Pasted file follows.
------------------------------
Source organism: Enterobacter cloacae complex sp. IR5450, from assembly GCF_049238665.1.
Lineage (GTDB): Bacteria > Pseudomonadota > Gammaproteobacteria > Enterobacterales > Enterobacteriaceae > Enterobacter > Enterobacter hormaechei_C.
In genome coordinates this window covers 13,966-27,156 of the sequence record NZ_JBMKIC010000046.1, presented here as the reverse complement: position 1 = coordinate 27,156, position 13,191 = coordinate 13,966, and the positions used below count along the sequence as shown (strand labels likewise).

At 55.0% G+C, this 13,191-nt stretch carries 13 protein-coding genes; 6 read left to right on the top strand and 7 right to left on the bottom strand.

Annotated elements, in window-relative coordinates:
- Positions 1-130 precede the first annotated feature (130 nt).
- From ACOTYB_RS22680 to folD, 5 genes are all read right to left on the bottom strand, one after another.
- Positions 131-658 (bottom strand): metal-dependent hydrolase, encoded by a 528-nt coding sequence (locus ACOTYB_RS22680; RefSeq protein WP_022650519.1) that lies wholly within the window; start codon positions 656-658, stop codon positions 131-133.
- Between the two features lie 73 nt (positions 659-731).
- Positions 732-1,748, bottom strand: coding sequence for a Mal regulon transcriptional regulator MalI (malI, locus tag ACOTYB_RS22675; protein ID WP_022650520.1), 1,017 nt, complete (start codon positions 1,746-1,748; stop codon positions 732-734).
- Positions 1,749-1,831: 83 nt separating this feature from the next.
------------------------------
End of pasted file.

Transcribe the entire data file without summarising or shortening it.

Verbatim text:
Source organism: Enterobacter cloacae complex sp. IR5450, from assembly GCF_049238665.1.
Lineage (GTDB): Bacteria > Pseudomonadota > Gammaproteobacteria > Enterobacterales > Enterobacteriaceae > Enterobacter > Enterobacter hormaechei_C.
In genome coordinates this window covers 13,966-27,156 of the sequence record NZ_JBMKIC010000046.1, presented here as the reverse complement: position 1 = coordinate 27,156, position 13,191 = coordinate 13,966, and the positions used below count along the sequence as shown (strand labels likewise).

At 55.0% G+C, this 13,191-nt stretch carries 13 protein-coding genes; 6 read left to right on the top strand and 7 right to left on the bottom strand.

Annotated elements, in window-relative coordinates:
- Positions 1-130 precede the first annotated feature (130 nt).
- From ACOTYB_RS22680 to folD, 5 genes are all read right to left on the bottom strand, one after another.
- Positions 131-658 (bottom strand): metal-dependent hydrolase, encoded by a 528-nt coding sequence (locus ACOTYB_RS22680; RefSeq protein WP_022650519.1) that lies wholly within the window; start codon positions 656-658, stop codon positions 131-133.
- Between the two features lie 73 nt (positions 659-731).
- Positions 732-1,748, bottom strand: coding sequence for a Mal regulon transcriptional regulator MalI (malI, locus tag ACOTYB_RS22675; protein ID WP_022650520.1), 1,017 nt, complete (start codon positions 1,746-1,748; stop codon positions 732-734).
- Positions 1,749-1,831: 83 nt separating this feature from the next.